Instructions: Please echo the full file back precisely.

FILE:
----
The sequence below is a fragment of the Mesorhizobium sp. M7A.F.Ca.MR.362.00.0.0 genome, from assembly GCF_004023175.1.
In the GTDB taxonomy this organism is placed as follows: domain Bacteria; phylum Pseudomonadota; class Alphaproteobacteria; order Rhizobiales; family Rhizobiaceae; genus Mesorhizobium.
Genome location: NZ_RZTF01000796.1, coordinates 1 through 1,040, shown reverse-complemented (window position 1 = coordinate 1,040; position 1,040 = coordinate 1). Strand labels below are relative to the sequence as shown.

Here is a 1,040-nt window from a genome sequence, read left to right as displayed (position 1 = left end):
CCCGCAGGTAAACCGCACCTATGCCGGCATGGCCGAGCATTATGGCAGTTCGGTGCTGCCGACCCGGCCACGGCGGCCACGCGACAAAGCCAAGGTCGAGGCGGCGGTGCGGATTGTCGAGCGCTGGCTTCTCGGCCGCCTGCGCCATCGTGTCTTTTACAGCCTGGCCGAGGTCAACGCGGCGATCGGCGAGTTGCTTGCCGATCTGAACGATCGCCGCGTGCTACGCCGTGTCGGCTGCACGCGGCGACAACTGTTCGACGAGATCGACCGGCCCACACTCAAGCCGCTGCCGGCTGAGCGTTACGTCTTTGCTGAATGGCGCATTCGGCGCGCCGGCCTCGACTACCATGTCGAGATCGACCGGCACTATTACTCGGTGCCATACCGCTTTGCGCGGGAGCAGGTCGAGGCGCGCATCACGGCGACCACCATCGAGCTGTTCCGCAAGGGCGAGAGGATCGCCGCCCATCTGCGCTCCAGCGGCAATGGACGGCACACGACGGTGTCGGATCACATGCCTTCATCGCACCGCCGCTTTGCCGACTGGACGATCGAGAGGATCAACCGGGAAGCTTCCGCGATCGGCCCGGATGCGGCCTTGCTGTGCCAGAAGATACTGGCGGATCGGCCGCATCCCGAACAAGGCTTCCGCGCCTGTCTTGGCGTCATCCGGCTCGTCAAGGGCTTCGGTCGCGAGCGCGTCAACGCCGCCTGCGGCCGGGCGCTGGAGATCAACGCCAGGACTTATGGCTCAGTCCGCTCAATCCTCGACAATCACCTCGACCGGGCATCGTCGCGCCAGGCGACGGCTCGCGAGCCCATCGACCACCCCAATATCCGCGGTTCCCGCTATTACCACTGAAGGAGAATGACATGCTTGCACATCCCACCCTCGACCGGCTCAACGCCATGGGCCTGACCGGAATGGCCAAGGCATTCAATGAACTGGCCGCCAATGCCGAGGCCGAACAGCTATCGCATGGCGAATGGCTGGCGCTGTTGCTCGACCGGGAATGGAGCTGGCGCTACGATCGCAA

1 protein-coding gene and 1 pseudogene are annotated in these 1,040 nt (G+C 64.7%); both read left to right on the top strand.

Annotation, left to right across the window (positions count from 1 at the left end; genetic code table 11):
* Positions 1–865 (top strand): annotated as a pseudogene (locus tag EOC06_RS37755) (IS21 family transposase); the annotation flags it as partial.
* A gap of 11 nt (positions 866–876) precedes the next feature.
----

The sequence below is a fragment of the Mesorhizobium sp. M7A.F.Ca.MR.362.00.0.0 genome, from assembly GCF_004023175.1.
In the GTDB taxonomy this organism is placed as follows: domain Bacteria; phylum Pseudomonadota; class Alphaproteobacteria; order Rhizobiales; family Rhizobiaceae; genus Mesorhizobium.
Genome location: NZ_RZTF01000796.1, coordinates 1 through 1,040, shown reverse-complemented (window position 1 = coordinate 1,040; position 1,040 = coordinate 1). Strand labels below are relative to the sequence as shown.

Here is a 1,040-nt window from a genome sequence, read left to right as displayed (position 1 = left end):
CCCGCAGGTAAACCGCACCTATGCCGGCATGGCCGAGCATTATGGCAGTTCGGTGCTGCCGACCCGGCCACGGCGGCCACGCGACAAAGCCAAGGTCGAGGCGGCGGTGCGGATTGTCGAGCGCTGGCTTCTCGGCCGCCTGCGCCATCGTGTCTTTTACAGCCTGGCCGAGGTCAACGCGGCGATCGGCGAGTTGCTTGCCGATCTGAACGATCGCCGCGTGCTACGCCGTGTCGGCTGCACGCGGCGACAACTGTTCGACGAGATCGACCGGCCCACACTCAAGCCGCTGCCGGCTGAGCGTTACGTCTTTGCTGAATGGCGCATTCGGCGCGCCGGCCTCGACTACCATGTCGAGATCGACCGGCACTATTACTCGGTGCCATACCGCTTTGCGCGGGAGCAGGTCGAGGCGCGCATCACGGCGACCACCATCGAGCTGTTCCGCAAGGGCGAGAGGATCGCCGCCCATCTGCGCTCCAGCGGCAATGGACGGCACACGACGGTGTCGGATCACATGCCTTCATCGCACCGCCGCTTTGCCGACTGGACGATCGAGAGGATCAACCGGGAAGCTTCCGCGATCGGCCCGGATGCGGCCTTGCTGTGCCAGAAGATACTGGCGGATCGGCCGCATCCCGAACAAGGCTTCCGCGCCTGTCTTGGCGTCATCCGGCTCGTCAAGGGCTTCGGTCGCGAGCGCGTCAACGCCGCCTGCGGCCGGGCGCTGGAGATCAACGCCAGGACTTATGGCTCAGTCCGCTCAATCCTCGACAATCACCTCGACCGGGCATCGTCGCGCCAGGCGACGGCTCGCGAGCCCATCGACCACCCCAATATCCGCGGTTCCCGCTATTACCACTGAAGGAGAATGACATGCTTGCACATCCCACCCTCGACCGGCTCAACGCCATGGGCCTGACCGGAATGGCCAAGGCATTCAATGAACTGGCCGCCAATGCCGAGGCCGAACAGCTATCGCATGGCGAATGGCTGGCGCTGTTGCTCGACCGGGAATGGAGCTGGCGCTACGATCGCAA

1 protein-coding gene and 1 pseudogene are annotated in these 1,040 nt (G+C 64.7%); both read left to right on the top strand.

Annotation, left to right across the window (positions count from 1 at the left end; genetic code table 11):
* Positions 1–865 (top strand): annotated as a pseudogene (locus tag EOC06_RS37755) (IS21 family transposase); the annotation flags it as partial.
* A gap of 11 nt (positions 866–876) precedes the next feature.